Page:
I would like to share with you an excellent article by Fred Kaplan about the so-called "War on Terror":
Donald Rumsfeld's ghastly speech. By Fred Kaplan - Slate Magazine. The article is brilliant, well informed and easy to understand for even the least informed about international politics. I am not going to comment on the article itself but about two language issues related to it.
The first is the expression "War on Terror" itself. I am not a native English speaker and therefore my understanding of languange subtleties is somewhat limited. This said, in other languages, we tend to use stronger prepositions than the word "on" when it relates to war. "Against" is the usual equivalent in Latin (contre in French, for instance) or Germanic (tegen in Dutch) languages. "Versus" looks a bit too old fashioned or related, I believe, to the world of court rooms or sports. Again, dear readers, I would appreciate to get your comments on this feeling. I actually have the impression that the use of the expression "War on Terror" gives the idea that the U.S. government is actually making use of the war rather than waging this war against anyone. Like in the expression "living on the land"... Which is very unfortunate but quite ironical, isn't it ?
The second point is the journalist's use of Pew's survey. He quotes that in many lands, America is seen as a higher threat than Iran or North Korea. Point taken, but, in my humble opinion, this is unsufficient. What the American readers of Slate will miss by this comment is the split between Western or pro-Western countries and more Oriental ones, as well as the split inside these countries between more and less educated people. Most people in Western lands, despite Pew's results, don't see America as such as a threat. The question is not biased, of course, but it is formulated in a way which leaves no room for nuances. Most (educated) Western people have nothing against America, they simply don't accept the methods used by the current U.S. right wing Administration. There is a huge difference, I think. And one can safely assume that the comment apply for educated people in the Middle-East too, with lower ratios probably.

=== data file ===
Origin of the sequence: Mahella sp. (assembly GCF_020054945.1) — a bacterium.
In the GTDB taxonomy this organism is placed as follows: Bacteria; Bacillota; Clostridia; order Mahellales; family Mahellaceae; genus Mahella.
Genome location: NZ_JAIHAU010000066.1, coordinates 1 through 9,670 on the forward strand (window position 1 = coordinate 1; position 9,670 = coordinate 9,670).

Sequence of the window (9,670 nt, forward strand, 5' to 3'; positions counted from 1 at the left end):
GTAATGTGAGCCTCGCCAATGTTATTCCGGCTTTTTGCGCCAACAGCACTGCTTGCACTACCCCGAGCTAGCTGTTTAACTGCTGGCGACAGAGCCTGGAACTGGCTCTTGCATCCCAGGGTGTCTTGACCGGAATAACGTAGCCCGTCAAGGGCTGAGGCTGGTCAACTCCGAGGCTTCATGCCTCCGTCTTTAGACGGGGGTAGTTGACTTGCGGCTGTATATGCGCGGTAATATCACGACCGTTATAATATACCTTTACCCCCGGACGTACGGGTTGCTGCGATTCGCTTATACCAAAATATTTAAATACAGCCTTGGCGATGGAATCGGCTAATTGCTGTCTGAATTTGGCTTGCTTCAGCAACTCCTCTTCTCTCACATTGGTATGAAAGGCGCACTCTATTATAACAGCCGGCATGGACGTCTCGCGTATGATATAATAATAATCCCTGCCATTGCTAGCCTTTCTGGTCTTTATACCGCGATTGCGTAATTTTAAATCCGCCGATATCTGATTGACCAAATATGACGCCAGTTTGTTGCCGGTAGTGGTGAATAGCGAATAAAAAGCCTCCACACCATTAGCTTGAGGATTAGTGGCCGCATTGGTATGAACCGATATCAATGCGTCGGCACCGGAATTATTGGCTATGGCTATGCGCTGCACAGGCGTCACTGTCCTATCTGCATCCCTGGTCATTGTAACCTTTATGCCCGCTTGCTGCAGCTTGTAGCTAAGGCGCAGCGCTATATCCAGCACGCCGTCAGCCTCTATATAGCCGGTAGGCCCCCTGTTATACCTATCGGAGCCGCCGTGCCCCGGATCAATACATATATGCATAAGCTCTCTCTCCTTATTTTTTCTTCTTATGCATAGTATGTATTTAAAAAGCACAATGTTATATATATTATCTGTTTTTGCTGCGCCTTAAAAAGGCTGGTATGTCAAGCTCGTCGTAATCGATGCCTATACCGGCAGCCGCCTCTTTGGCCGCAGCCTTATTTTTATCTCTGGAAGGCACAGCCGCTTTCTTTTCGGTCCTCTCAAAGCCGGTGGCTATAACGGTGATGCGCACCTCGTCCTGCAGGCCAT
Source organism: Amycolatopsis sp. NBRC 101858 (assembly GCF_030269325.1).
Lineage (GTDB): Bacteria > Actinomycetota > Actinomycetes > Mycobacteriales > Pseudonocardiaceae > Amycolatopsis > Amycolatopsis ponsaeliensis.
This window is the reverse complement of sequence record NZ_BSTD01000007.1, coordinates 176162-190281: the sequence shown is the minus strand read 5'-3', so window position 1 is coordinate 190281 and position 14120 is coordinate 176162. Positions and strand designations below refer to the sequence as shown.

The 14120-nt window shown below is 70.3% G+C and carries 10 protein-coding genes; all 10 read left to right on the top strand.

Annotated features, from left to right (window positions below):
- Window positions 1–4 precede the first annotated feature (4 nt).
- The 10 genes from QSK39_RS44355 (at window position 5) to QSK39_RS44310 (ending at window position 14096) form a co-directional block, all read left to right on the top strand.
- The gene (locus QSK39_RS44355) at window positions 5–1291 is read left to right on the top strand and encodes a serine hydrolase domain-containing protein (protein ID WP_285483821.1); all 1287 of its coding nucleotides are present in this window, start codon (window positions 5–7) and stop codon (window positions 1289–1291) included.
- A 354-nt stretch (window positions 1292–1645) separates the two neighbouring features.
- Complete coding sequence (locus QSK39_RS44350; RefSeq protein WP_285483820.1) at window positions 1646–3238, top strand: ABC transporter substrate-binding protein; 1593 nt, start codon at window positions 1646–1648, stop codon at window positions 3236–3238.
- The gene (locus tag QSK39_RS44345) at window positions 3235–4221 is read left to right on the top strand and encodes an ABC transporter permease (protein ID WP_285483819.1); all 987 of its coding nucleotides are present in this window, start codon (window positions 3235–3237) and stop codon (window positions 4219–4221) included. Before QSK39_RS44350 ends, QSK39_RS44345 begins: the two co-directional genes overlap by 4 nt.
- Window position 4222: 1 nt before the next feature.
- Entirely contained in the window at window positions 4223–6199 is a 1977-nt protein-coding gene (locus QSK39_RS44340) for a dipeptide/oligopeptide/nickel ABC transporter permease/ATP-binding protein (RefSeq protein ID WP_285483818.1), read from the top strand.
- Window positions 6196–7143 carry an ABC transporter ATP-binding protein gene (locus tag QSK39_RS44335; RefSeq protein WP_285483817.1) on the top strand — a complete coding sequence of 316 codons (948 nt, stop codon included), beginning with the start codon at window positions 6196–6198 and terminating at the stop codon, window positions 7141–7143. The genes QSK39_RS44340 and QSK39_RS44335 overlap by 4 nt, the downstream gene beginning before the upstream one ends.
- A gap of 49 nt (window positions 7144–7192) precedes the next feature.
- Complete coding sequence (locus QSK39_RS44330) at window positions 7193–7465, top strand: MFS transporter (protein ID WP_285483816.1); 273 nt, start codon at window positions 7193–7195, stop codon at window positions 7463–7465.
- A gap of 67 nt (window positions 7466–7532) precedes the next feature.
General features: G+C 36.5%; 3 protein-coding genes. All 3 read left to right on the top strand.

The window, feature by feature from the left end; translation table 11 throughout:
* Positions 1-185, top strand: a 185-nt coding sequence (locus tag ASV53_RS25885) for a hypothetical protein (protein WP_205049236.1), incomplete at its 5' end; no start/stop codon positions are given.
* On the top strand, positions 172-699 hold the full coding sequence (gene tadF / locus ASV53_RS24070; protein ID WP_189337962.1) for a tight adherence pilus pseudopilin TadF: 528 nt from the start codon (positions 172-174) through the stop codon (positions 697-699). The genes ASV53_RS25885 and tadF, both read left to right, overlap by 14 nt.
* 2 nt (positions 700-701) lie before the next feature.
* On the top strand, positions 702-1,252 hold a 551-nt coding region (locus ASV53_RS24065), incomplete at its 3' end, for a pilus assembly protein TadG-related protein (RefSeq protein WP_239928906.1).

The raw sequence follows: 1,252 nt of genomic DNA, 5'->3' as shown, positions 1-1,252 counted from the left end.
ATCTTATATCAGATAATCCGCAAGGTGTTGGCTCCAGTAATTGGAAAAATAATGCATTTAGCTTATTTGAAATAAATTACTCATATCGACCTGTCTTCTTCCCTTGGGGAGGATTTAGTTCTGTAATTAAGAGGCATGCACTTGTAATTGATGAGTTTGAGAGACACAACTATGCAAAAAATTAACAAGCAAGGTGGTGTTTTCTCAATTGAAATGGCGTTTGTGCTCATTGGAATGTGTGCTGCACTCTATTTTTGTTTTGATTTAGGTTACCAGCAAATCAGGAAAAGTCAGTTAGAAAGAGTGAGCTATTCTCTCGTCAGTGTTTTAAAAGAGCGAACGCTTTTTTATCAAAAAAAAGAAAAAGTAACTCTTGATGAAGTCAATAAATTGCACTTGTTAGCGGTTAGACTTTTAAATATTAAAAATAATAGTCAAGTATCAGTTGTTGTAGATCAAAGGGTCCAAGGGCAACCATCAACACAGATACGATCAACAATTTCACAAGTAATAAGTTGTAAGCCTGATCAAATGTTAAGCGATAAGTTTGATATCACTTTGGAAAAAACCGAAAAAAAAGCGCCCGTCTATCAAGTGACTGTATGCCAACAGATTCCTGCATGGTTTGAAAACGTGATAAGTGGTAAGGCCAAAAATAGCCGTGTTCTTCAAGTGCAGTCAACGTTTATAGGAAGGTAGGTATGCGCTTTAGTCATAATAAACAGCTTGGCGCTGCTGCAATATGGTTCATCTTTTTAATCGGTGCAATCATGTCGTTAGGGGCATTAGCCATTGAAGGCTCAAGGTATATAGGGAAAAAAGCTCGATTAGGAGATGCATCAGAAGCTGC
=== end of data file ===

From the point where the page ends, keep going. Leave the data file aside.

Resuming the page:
Last but not least, there is one good reason for all this people to fear America, and on this point I certainly agree. Iran and North Korea are relatively "weak" states in terms of projection means. America can project force anywhere in the world. So the threat is more a perception of the harm America or rather the American government can do in case it makes a mistake or follows a bad policy, rather than what its moral "evil" or "good" stand. Just my two cents of a thought, of course.